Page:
Passivation with proper liquid will save the laser marking and protect the surface without discoloring.

adv.
Contact us for help.

anna_berkovich
Anna Berkovich
Russamer Labs
 
Pittsburgh, Pennsylvania



(2006)

A. Technically, laser marking is heat treat scale which should be completely removed for proper passivation.
But, see letter 41849 and links therein for ideas on laser marking.

Ken Vlach
- Goleta, California
contributor of the year

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March 31, 2014

Q. My name is Oleg and I am a Quality Assurance Manager
I have the same problem with my customer.
Can you please explain what is the reason for it to happen and how to avoid it in the future, meaning for me to provide and implement corrective action.
Maybe I need to instruct my S.C to perform passivation differently?

Thanks

Oleg Volfson
- Haifa,Israel


April 1, 2014

A. Hi Oleg,

We have developed our own passivation solution for martensitic stainless steel. It is not based on Nitric or Citric acids.

adv.
The solution (and gels) were successfully implemented at Bama Technologies in Italy. Contact me for more information.

anna_berkovich
Anna Berkovich
Russamer Labs
Pittsburgh, Pennsylvania


April 2, 2014

A. Oleg,
Much of the problems and failings of passivating castings result from the very bad surfaces that some castings have. The greater the roughness and porosity, the harder it is to get good results. Treatments such as sandblasting, electropolishing, and vacuum impregnation can help.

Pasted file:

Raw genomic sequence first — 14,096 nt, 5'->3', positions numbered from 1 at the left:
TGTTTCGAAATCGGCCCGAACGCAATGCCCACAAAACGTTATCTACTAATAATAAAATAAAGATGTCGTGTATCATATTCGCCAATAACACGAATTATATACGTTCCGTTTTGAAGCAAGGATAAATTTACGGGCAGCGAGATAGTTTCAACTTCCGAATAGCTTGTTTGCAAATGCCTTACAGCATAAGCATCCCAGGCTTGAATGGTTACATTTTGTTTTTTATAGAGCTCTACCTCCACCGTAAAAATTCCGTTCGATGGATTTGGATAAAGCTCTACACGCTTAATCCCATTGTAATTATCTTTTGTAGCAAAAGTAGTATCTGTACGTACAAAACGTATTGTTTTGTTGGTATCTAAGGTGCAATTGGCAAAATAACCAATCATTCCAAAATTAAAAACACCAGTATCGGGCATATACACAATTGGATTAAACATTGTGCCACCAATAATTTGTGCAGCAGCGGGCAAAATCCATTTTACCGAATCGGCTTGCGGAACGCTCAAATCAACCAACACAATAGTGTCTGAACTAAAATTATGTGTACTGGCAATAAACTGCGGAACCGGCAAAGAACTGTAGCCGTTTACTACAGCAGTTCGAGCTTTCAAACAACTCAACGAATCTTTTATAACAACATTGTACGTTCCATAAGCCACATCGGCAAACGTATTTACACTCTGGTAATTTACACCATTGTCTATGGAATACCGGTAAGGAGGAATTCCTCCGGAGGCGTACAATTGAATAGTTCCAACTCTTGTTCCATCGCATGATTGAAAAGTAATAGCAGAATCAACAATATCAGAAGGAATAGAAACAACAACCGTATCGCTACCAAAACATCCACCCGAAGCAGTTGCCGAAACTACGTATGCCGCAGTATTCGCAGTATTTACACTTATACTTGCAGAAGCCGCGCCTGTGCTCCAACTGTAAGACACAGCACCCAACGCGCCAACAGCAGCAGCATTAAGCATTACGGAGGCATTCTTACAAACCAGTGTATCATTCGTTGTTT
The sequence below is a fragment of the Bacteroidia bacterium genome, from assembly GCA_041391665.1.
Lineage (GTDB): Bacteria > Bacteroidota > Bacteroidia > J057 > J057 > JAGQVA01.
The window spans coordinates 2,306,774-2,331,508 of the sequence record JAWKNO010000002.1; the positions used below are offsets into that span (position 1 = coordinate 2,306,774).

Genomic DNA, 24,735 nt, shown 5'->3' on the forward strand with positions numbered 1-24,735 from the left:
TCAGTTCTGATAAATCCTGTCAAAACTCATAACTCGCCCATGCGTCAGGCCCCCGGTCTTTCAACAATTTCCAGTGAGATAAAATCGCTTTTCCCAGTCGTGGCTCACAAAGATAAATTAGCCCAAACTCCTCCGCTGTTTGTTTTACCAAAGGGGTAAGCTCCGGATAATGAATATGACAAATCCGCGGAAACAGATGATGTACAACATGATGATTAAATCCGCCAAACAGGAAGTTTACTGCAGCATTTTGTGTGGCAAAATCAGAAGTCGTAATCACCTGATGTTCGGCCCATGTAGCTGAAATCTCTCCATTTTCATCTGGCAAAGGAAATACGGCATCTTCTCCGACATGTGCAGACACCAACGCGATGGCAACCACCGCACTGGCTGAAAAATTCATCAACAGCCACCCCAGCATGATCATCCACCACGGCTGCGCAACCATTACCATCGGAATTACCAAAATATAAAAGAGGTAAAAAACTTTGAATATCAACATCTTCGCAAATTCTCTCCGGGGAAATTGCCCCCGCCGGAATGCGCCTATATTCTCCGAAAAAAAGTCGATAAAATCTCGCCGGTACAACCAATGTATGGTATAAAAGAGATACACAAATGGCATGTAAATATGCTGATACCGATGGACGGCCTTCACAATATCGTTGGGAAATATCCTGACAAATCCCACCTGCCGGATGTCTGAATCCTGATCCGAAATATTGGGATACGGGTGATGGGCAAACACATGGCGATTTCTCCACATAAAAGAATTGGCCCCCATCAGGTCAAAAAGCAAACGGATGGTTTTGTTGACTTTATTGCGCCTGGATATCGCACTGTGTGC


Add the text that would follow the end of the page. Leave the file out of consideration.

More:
I could try to hazard a guess at what you can do to improve things if you describe your current process.

Ray Kremer
Stellar Solutions, Inc.
McHenry, Illinois



October 8, 2016

Q. Hi
We passivate 17-4ph investment castings with a Stellar Solutions fluid. We experience dark grey/black mottling. We are considering switching to a pickle followed by passivating.
Will pickling resolve the mottling?

Tony bucklanr
- Ilfracombe,Devon,UK
  ^- Privately contact this inquirer -^



October 25, 2016

Tony,
I would ask which product of ours you are using, perhaps you should contact me directly.

It's somewhat likely that the issue is a result of it being a casting in the first place, the surface of a casting is generally not very consistent or friendly. Are you doing any surface prep work like bead blasting?

I would go ahead and test a few parts in a pickle-then-passivate process to see if it helps any, before making any decisions about whether that's the direction you want to go.

Ray Kremer
Stellar Solutions, Inc.

McHenry, Illinois




October 17, 2016

Q. I am currently working on a project where we are passivating 17-4 stainless. I have issues with passivation or my copper sulfate test removing laser marking. We are trying a new process with Citric spot passivation just on the laser etched space. It seems to survive the passivation but then during a copper sulfate test it completely plates with copper and then all easily wipes off. Any suggestions on passivation of this grade stainless and getting laser etching to stay. Also maybe copper sulfate test is not appropriate in this case.

Patrick Foley
Engineer - Houston, Pennsylvania, US
  ^- Privately contact this inquirer -^


October 17, 2016

I can recommend local electropolishing - only at the area of laser mark. It will remove all alloy alternations that are caused by laser heat.

adv.
Contact me for more information.

anna_berkovich
Anna Berkovich
Russamer Labs
Pittsburgh, Pennsylvania


October 25, 2016

A. Patrick,
Laser marks are tricky regardless of the grade. It usually takes some experimentation to nail down the best laser settings and passivation process.

(adv. Please contact me if you would like some tips on that.)

I only rarely see a laser mark that can pass the copper sulfate test. Clearly there is a lot of iron in laser mark, which is also why the passivation acid ruins it when you leave it in too long. I typically skip copper sulfate on laser marks and use a water immersion test instead (usually the boiling version).

Ray Kremer
Stellar Solutions, Inc.
McHenry, Illinois